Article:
This post is going to show you a quick and easy way to know when to use since or for.
The words since and for both deal with time. The two words are related to a duration or time period. Both words are prepositions (although since is also an adverb and a conjunction).
- I have been teaching English for 10 years.
- I have been teaching English since 2007.
The way I teach my students on which word to use is in the following manner:
The word for also sounds like the number 4. This reminds me of mathematics.
When you do the math (or calculate the amount of time) for the person then you use FOR.
- I have been waiting for 10 minutes.
- She has lived in the United States for 20 years.
- He has been raising his hand for an hour.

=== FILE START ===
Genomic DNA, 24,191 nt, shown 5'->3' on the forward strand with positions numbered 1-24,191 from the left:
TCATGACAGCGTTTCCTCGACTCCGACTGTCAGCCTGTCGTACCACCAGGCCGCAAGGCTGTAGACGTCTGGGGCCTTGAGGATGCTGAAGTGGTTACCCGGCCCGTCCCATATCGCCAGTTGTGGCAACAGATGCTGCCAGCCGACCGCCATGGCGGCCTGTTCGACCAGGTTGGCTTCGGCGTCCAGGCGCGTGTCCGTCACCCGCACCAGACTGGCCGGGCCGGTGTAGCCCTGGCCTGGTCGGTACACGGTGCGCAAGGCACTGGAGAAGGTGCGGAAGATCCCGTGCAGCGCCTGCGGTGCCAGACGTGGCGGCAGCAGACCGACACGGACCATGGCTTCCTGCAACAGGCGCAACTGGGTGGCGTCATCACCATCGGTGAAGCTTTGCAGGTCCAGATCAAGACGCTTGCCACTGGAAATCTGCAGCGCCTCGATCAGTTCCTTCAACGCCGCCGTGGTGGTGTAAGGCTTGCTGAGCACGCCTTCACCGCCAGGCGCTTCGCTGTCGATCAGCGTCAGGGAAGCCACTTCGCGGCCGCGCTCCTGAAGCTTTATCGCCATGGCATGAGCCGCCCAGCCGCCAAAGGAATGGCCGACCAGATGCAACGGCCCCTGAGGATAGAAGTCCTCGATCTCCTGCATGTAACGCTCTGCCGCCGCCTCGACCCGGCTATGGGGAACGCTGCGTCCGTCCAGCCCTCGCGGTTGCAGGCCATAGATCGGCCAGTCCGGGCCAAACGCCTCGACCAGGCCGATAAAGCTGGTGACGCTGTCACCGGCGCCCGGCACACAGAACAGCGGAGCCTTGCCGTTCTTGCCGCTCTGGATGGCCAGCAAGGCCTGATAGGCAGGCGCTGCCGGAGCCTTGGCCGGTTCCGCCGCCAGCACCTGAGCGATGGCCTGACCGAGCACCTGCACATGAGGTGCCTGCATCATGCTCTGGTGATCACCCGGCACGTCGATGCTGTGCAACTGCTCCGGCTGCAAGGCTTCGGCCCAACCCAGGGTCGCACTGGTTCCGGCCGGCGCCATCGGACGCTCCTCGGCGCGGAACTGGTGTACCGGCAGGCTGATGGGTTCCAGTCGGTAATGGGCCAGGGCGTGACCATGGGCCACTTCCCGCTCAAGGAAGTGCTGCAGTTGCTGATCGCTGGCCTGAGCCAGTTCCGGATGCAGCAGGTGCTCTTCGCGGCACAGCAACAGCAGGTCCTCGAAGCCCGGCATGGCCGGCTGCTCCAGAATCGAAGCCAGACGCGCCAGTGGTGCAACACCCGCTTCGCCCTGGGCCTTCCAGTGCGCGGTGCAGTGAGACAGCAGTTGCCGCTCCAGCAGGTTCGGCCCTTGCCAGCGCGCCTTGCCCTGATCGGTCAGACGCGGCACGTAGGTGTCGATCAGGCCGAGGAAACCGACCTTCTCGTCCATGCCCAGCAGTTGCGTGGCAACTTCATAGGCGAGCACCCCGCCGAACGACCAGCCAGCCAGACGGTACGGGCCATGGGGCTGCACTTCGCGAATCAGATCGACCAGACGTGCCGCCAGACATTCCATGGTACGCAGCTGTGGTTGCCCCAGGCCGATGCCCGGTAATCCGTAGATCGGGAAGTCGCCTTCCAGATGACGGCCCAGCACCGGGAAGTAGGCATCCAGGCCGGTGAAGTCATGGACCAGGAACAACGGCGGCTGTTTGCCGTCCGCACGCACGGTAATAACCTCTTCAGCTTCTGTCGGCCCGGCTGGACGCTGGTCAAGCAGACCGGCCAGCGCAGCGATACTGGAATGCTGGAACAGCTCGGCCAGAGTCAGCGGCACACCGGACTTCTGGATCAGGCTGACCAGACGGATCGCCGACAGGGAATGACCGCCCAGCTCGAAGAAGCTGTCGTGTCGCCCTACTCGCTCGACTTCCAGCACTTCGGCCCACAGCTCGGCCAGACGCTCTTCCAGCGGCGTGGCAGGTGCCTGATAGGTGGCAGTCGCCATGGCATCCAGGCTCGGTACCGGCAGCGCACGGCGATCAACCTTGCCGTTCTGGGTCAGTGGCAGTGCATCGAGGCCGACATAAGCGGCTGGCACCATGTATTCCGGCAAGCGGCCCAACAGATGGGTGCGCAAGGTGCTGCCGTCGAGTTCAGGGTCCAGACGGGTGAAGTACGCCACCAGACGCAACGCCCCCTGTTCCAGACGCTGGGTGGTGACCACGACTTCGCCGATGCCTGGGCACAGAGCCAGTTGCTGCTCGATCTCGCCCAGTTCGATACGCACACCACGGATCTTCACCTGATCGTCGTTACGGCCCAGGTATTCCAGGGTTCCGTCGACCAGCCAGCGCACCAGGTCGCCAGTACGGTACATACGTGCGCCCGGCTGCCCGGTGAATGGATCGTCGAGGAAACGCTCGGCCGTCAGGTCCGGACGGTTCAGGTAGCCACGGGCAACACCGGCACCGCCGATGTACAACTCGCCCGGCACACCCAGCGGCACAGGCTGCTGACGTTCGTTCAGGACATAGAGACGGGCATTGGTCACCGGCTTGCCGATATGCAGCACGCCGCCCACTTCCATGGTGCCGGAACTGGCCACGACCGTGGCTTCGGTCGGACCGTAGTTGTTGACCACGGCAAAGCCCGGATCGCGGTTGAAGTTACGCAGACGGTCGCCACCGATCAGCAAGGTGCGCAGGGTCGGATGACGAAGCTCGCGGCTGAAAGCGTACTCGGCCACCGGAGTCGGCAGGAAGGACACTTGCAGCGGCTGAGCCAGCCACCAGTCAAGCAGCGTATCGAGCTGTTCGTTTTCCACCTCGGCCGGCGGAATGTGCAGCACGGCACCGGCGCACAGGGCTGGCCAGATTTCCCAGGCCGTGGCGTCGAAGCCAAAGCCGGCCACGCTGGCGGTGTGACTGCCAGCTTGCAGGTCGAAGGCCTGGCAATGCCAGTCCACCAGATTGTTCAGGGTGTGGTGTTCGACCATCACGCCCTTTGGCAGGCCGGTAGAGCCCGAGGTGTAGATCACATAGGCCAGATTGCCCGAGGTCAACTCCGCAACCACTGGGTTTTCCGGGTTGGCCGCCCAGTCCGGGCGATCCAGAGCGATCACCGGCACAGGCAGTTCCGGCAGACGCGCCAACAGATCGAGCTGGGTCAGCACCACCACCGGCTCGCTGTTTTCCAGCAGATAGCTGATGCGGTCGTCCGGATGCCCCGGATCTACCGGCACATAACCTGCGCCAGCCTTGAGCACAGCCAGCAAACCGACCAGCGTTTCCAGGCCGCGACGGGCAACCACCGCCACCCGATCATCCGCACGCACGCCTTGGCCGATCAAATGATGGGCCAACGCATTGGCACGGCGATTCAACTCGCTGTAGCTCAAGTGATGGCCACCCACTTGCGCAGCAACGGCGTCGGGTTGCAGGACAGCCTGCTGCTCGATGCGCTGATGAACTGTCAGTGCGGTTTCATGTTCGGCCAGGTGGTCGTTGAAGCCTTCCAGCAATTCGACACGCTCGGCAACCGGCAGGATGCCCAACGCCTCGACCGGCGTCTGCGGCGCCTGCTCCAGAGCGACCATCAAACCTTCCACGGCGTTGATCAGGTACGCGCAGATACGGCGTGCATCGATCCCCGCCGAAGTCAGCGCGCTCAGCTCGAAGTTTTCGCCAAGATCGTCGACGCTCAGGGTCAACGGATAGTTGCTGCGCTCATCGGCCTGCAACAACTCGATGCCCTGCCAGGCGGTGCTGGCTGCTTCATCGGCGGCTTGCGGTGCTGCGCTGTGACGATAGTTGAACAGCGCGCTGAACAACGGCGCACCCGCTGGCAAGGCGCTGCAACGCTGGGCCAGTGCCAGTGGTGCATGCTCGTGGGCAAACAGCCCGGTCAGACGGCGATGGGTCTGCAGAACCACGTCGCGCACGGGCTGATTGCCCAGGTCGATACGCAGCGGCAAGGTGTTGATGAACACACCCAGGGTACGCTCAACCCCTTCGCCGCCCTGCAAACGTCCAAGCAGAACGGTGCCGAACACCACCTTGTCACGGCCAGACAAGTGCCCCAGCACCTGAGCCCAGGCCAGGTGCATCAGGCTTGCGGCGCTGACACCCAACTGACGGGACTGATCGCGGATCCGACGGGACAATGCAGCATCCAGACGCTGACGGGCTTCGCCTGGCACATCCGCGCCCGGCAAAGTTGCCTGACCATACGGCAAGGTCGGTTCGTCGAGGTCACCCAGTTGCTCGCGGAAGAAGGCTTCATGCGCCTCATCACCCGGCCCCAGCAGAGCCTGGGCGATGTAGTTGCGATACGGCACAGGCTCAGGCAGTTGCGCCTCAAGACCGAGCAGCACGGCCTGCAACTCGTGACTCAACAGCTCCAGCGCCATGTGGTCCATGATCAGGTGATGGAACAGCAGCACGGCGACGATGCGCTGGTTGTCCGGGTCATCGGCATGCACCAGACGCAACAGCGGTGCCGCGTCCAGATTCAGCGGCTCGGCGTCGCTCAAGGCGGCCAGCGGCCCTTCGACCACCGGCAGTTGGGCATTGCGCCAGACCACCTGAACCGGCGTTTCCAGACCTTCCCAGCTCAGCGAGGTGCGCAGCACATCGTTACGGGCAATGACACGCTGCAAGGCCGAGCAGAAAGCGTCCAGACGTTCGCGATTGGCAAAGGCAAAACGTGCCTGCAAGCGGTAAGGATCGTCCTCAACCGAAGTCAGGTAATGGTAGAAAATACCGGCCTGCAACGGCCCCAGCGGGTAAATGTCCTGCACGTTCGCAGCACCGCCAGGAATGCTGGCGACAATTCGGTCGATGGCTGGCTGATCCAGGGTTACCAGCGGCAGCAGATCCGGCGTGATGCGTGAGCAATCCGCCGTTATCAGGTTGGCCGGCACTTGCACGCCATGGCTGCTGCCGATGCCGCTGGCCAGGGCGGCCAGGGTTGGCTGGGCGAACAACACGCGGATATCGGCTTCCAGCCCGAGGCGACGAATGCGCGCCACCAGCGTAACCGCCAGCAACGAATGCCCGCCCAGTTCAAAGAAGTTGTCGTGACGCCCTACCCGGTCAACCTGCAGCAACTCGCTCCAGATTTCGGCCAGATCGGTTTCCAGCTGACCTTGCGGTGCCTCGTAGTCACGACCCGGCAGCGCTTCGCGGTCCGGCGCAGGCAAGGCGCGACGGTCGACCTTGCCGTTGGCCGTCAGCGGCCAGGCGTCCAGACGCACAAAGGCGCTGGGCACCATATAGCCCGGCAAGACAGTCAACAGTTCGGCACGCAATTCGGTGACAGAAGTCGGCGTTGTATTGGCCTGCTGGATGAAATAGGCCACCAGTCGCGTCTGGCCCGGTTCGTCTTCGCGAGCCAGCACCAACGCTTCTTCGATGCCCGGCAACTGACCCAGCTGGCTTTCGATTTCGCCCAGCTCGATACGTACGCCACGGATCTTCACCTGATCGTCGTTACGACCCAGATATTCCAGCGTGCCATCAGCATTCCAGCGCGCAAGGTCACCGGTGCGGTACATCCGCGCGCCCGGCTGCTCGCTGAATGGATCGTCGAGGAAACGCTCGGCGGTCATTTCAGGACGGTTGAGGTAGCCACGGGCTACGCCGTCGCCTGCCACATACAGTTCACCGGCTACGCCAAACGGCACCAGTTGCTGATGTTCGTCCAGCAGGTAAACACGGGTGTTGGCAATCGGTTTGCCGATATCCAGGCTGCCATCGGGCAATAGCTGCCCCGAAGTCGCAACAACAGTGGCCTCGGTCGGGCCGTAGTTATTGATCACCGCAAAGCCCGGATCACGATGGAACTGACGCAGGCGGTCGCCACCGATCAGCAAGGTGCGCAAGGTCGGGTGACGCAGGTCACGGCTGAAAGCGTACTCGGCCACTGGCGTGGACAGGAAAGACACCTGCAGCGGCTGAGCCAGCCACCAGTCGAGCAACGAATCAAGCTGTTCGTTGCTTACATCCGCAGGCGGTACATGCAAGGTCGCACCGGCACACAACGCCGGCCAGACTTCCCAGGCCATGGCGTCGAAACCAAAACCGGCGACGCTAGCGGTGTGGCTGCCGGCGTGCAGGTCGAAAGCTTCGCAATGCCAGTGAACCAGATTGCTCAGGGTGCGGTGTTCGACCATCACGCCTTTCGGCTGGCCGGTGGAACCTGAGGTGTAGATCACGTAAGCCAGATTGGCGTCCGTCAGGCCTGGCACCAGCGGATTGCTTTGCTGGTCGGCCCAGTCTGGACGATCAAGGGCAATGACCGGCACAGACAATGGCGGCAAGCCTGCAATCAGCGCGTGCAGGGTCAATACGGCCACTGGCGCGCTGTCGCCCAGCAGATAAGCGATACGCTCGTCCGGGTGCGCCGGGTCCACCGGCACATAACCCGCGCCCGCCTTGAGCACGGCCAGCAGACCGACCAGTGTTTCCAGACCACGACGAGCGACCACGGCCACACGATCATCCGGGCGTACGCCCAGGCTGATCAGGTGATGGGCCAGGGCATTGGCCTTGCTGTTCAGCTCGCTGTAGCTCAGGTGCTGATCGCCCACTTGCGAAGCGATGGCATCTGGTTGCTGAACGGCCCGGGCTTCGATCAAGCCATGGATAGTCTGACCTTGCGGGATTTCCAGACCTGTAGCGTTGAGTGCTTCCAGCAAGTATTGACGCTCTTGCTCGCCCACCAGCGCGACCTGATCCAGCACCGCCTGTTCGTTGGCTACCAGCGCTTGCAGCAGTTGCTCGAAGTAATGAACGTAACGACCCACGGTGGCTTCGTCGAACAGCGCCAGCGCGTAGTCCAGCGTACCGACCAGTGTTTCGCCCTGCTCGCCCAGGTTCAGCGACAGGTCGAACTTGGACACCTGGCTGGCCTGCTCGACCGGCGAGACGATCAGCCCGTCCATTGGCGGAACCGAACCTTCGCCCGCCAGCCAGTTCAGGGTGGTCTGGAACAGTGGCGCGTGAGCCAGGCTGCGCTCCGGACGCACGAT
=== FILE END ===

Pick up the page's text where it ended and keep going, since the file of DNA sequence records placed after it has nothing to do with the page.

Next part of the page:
Do you see how you did the math for the person you were talking to? (You are so nice!).
You calculated the amount of time the person was doing the activity.
When you do the math for the listener, you use FOR.
The word since is completely the opposite. (Thanks a lot!) When you do NOT do the math for the listener, (whether it is because you are not good in math, you are tired or you forgot your calculator) then use since.
I know, the word since is longer than the word for, but that is the price you pay for not doing the math.
Since generally refers to the beginning of some period.
Let’s look at some examples:
- She has been working out since 2:15pm.
- They have been studying medicine since 2016.
- I have been living here since 2013.
- I haven’t seen Sarah since Friday.
Do you see how I did NOT calculate that number of years or the amount of time in each sentence? So, I need to use the word since. And let your listener do the math!
One last thing about since.
If you use the sentence, “It has been… (years or some time) then you MUST use since when using Present Perfect Verb Tense.
- It has been 5 years since I quit smoking.
- Next month, it will have been 4 years since I have been living in Brazil.